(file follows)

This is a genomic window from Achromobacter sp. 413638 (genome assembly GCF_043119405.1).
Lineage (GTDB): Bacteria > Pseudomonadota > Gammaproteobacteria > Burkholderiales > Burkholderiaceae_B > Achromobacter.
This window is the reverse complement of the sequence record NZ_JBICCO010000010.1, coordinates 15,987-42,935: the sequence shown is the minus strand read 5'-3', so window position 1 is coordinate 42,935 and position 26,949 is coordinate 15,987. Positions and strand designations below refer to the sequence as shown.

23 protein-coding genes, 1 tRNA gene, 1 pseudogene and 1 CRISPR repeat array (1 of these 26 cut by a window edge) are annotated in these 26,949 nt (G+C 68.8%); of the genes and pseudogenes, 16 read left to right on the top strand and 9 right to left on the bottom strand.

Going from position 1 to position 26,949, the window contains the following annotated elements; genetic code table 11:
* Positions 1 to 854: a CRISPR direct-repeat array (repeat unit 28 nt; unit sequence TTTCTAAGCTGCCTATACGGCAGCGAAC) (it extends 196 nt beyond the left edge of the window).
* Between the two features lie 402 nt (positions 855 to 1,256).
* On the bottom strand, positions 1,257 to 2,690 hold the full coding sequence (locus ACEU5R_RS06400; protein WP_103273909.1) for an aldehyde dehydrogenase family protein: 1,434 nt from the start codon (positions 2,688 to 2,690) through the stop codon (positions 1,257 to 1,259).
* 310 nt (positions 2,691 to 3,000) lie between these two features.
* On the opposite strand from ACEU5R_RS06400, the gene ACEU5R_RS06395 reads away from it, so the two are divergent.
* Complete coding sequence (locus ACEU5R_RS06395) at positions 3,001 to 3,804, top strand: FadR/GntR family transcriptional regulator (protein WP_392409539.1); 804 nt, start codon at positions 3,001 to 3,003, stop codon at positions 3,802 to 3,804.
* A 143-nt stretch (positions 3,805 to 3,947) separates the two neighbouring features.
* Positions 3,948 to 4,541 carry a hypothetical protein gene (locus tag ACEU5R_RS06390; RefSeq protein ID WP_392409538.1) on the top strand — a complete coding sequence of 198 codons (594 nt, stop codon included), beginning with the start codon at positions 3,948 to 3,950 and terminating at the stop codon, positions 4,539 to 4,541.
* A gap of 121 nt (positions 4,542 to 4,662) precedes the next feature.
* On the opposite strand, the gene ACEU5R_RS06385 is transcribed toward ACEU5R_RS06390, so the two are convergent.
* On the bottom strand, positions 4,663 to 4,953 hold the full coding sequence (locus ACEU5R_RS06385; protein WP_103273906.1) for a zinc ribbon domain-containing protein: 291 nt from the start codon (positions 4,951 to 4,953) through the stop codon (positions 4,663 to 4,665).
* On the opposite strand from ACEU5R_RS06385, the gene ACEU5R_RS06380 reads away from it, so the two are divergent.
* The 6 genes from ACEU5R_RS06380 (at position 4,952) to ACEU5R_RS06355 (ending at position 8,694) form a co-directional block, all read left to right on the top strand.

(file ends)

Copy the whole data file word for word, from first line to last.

This is a genomic window from Achromobacter sp. 413638 (genome assembly GCF_043119405.1).
Lineage (GTDB): Bacteria > Pseudomonadota > Gammaproteobacteria > Burkholderiales > Burkholderiaceae_B > Achromobacter.
This window is the reverse complement of the sequence record NZ_JBICCO010000010.1, coordinates 15,987-42,935: the sequence shown is the minus strand read 5'-3', so window position 1 is coordinate 42,935 and position 26,949 is coordinate 15,987. Positions and strand designations below refer to the sequence as shown.

23 protein-coding genes, 1 tRNA gene, 1 pseudogene and 1 CRISPR repeat array (1 of these 26 cut by a window edge) are annotated in these 26,949 nt (G+C 68.8%); of the genes and pseudogenes, 16 read left to right on the top strand and 9 right to left on the bottom strand.

Going from position 1 to position 26,949, the window contains the following annotated elements; genetic code table 11:
* Positions 1 to 854: a CRISPR direct-repeat array (repeat unit 28 nt; unit sequence TTTCTAAGCTGCCTATACGGCAGCGAAC) (it extends 196 nt beyond the left edge of the window).
* Between the two features lie 402 nt (positions 855 to 1,256).
* On the bottom strand, positions 1,257 to 2,690 hold the full coding sequence (locus ACEU5R_RS06400; protein WP_103273909.1) for an aldehyde dehydrogenase family protein: 1,434 nt from the start codon (positions 2,688 to 2,690) through the stop codon (positions 1,257 to 1,259).
* 310 nt (positions 2,691 to 3,000) lie between these two features.
* On the opposite strand from ACEU5R_RS06400, the gene ACEU5R_RS06395 reads away from it, so the two are divergent.
* Complete coding sequence (locus ACEU5R_RS06395) at positions 3,001 to 3,804, top strand: FadR/GntR family transcriptional regulator (protein WP_392409539.1); 804 nt, start codon at positions 3,001 to 3,003, stop codon at positions 3,802 to 3,804.
* A 143-nt stretch (positions 3,805 to 3,947) separates the two neighbouring features.
* Positions 3,948 to 4,541 carry a hypothetical protein gene (locus tag ACEU5R_RS06390; RefSeq protein ID WP_392409538.1) on the top strand — a complete coding sequence of 198 codons (594 nt, stop codon included), beginning with the start codon at positions 3,948 to 3,950 and terminating at the stop codon, positions 4,539 to 4,541.
* A gap of 121 nt (positions 4,542 to 4,662) precedes the next feature.
* On the opposite strand, the gene ACEU5R_RS06385 is transcribed toward ACEU5R_RS06390, so the two are convergent.
* On the bottom strand, positions 4,663 to 4,953 hold the full coding sequence (locus ACEU5R_RS06385; protein WP_103273906.1) for a zinc ribbon domain-containing protein: 291 nt from the start codon (positions 4,951 to 4,953) through the stop codon (positions 4,663 to 4,665).
* On the opposite strand from ACEU5R_RS06385, the gene ACEU5R_RS06380 reads away from it, so the two are divergent.
* The 6 genes from ACEU5R_RS06380 (at position 4,952) to ACEU5R_RS06355 (ending at position 8,694) form a co-directional block, all read left to right on the top strand.